Immunizations – FAA Medical

While there is no published FAA position regarding immunizations, the FAA has suggested that a wait period of as much as 24 hours be utilized to observe any adverse effects.  While there is no reporting requirements, pilots who have been immunized may wish to provide a note from the prescribing physician at the time of their next FAA exam.

Immunizations and Flying
By Major Donato J. Borrillo, MD, JD

Abstract: Immunizations are important tools in preventive medicine and should be encouraged by the AME. Since vaccines are not reportable upon medical certification, it is important for the AME to advise pilots regarding common side effects of the inactive vaccines and how they can affect aviation safety.

Aeromedical folklore describes the tragic death of Lieutenant Sidney J. Brooks from a delayed vaccine reaction. The unfortunate Cadet, for whom Brooks Air Force Base is named, reportedly died on his final solo flight after a series of vaccinations. Several unexplained aspects of Lt. Brooks’ controlled flight into terrain still exist; however, his case exemplifies why the aviation medical examiner (AME) should be concerned with immunizations and flying. Furthermore, the recent use of Anthrax vaccine by the military has unjustifiably concerned pilots.

In general, immunizations are not disqualifying for general aviation flying. And although the Federal Aviation Administration (FAA) recently expanded Box 17(a) on Form 8500-8 to include “Any Medication,” it was not their intent to include vaccine prescriptions. Pilots do not have to report receipt of any vaccine on their FAA medical application. It is, therefore, incumbent upon the AME to counsel the aviator on potential vaccine side effects and their affect on flight safety.

Vaccines come in two different forms, live and inactive. Live vaccines utilize weakened or dead organisms to stimulate an antibody response from the body. They are typically dosed once during childhood, and this provides long-term immunization. Examples of live vaccines include the varicella, oral typhoid, measles, mumps, and rubella vaccines. Pediatricians are usually concerned about the rare and debilitating side effects of a live vaccine; however, it is the inactive vaccine that concerns the AME.

Inactive vaccines have no live organisms and are more stable, but immunologically weaker. Because of this “weakness,” they require multiple dosing. Examples of inactive vaccines include intramuscular typhoid, tetanus, influenza, and Anthrax . About 85% of adverse vaccine event reports concern relatively minor events — ordinary fevers or redness and swelling at the injection site. The remaining 15% describe serious events, such as seizures, high fevers, life-threatening illnesses, or deaths. Inactive vaccines are the type most likely administered to pilots and tend to have less serious side effects. Unfortunately, inactive vaccines have more common minor reactions than the live vaccines.

The National Childhood Vaccine Injury Act of 1986 (NCVIA) requires health care providers and vaccine manufacturers to report to the Department of Health and Human Services (DHHS) specific adverse events following the administration of vaccines. The DHHS established the Vaccine Adverse Event Reporting System (VAERS), which is co-administered by the Food and Drug Administration (FDA) and the Centers for Disease Control and Prevention (CDC), to accept all reports of suspected adverse events, in all age groups, after the administration of any US-licensed vaccine. The primary purpose for maintaining the database is to serve as an early warning or signaling system for adverse events not detected during pre-market testing. The AME should be aware of this database and be able to provide the airman with a general description of side effects from various vaccinations.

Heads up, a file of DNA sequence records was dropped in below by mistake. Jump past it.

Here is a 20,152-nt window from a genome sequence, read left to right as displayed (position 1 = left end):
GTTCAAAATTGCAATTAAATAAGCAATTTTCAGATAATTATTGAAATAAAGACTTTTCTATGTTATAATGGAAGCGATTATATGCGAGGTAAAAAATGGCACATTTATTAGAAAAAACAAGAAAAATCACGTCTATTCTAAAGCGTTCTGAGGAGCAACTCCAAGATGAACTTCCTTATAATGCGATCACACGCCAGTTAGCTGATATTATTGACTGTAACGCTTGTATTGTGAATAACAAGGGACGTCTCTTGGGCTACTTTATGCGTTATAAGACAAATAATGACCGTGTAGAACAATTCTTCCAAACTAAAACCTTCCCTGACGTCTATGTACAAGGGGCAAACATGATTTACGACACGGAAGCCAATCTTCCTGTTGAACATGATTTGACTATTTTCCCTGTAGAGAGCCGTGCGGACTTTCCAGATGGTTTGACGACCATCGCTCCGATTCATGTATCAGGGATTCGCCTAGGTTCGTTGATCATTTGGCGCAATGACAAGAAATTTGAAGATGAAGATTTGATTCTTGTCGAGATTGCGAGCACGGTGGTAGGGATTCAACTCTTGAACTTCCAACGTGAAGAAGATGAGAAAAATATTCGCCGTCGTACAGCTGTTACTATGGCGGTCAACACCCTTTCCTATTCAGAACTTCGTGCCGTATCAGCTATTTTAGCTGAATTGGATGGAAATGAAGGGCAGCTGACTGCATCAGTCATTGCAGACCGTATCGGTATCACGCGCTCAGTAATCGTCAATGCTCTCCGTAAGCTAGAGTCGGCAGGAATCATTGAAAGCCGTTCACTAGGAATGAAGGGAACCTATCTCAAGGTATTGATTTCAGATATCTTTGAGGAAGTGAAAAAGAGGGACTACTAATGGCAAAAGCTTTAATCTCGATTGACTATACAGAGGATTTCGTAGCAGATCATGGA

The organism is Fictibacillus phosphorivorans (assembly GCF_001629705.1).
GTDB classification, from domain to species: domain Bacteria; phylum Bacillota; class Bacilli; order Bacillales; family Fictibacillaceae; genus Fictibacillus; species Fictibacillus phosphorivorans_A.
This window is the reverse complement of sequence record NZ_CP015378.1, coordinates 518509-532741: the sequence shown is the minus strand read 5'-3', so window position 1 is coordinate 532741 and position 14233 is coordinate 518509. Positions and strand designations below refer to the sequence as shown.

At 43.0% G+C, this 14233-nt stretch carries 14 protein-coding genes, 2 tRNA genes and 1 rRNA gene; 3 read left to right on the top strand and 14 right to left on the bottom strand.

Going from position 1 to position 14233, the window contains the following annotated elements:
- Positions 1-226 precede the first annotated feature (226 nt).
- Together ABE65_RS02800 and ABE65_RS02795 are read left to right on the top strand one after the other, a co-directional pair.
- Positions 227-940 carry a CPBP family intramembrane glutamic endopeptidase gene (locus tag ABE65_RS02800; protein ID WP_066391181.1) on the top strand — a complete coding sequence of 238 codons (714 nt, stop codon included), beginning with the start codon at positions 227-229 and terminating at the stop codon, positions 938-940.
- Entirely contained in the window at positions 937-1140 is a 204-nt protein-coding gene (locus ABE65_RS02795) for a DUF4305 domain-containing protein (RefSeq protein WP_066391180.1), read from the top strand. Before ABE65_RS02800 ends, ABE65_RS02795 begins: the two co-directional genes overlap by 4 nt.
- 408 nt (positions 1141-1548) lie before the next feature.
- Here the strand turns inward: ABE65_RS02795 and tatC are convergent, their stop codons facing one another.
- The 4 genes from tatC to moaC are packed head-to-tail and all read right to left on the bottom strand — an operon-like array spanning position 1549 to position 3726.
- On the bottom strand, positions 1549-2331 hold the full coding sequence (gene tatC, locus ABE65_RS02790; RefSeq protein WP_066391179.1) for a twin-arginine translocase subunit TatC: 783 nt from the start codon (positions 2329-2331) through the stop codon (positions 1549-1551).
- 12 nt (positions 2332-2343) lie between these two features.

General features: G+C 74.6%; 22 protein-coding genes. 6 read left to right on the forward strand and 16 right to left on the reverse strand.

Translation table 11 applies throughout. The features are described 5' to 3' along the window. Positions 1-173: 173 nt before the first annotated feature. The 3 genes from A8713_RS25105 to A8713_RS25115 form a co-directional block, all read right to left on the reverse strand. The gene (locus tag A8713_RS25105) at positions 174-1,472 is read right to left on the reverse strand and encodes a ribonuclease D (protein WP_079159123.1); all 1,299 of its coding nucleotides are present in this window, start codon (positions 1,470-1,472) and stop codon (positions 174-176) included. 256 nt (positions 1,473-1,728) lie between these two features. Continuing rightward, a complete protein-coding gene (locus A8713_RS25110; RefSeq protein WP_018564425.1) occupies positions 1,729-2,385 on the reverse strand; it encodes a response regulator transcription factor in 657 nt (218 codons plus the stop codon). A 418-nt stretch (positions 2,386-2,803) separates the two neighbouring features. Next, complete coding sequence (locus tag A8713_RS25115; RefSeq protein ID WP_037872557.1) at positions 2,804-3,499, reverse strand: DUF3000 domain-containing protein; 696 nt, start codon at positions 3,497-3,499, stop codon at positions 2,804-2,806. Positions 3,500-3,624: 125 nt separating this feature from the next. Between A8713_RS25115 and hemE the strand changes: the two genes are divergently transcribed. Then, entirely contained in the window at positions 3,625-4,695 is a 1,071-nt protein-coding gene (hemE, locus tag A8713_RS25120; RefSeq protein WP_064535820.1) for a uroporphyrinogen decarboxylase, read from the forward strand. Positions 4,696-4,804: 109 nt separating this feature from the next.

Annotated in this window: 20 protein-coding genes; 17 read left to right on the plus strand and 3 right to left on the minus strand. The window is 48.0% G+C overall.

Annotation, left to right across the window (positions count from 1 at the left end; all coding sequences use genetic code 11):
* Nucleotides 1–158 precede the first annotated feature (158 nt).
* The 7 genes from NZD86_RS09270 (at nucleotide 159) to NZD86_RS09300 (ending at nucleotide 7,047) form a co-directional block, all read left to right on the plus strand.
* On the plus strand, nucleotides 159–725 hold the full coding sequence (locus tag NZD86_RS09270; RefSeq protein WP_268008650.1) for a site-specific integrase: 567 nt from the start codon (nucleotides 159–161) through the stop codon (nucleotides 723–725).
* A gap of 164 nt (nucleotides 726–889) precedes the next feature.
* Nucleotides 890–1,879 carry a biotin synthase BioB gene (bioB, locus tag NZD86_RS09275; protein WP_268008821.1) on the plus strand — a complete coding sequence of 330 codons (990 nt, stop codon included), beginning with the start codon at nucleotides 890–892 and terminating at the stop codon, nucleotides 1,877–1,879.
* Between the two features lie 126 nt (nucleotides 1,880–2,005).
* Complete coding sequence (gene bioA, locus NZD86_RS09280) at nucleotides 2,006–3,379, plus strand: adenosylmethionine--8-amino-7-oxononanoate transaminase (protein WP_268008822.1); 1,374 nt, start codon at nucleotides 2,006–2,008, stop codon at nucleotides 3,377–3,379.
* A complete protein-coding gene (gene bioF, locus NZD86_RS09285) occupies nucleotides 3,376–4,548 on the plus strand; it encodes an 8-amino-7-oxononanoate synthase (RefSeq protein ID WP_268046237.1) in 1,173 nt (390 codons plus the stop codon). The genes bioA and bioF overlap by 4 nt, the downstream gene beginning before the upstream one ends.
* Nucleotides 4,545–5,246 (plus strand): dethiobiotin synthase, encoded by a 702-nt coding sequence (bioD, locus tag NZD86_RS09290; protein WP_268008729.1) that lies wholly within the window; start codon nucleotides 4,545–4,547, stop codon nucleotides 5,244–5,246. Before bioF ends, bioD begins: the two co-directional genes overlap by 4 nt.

The most common minor side effect from parenteral vaccination with an inactive vaccine is local arm soreness, headache, fever, and fatigue. These seemingly minor symptoms on land could, of course, distract or physically limit the pilot in the air. Furthermore, since there is no minimum grounding period after receiving immunizations, it is incumbent upon the aviator to anticipate minor symptoms and plan crew rest accordingly. Taking aspirin or acetaminophen after an immunization may minimize minor side effects; whereas, more serious side effects may be temporarily “self” grounding until they resolve or stabilize. As always, pursuant to the Federal Aviation Regulations, it is the pilot’s ultimate responsibility to be “fit for flight.”

One final point: On 15 October 1999, Federal Air Surgeon Dr. Jon Jordan, posted a letter formally articulating the FAA policy on pilots receiving the Anthrax vaccine. The letter confirmed that receiving the Anthrax vaccine does not affect a pilot’s medical certificate and confirmed that receipt of the vaccine is not cause for grounding for any duration. Individuals who have been immunized with the Anthrax vaccine are not disqualified from performing civilian airman duties so long as they do not experience significant side effects that would otherwise be considered disqualifying.

In sum, immunizations play a very important role in preventive medicine and should be encouraged by the AME. Since vaccines are not reportable upon medical certification, it is important for the AME to advise pilots regarding common side effects of the inactive vaccines and their impact on flight safety.

Dr. Borrillo is the Chief of Flight Medicine, 352nd Operations Support Squadron, USAF Special Operations Command, Royal Air Force Base, Mildenhall, England. He is Board certified in Aerospace Medicine. In addition, he is a commercial pilot, an AME, and a practicing attorney.

The Federal Air Surgeon’s Medical Bulletin • Winter 2000

Small Pox Vaccine  |  Adverse Reactions

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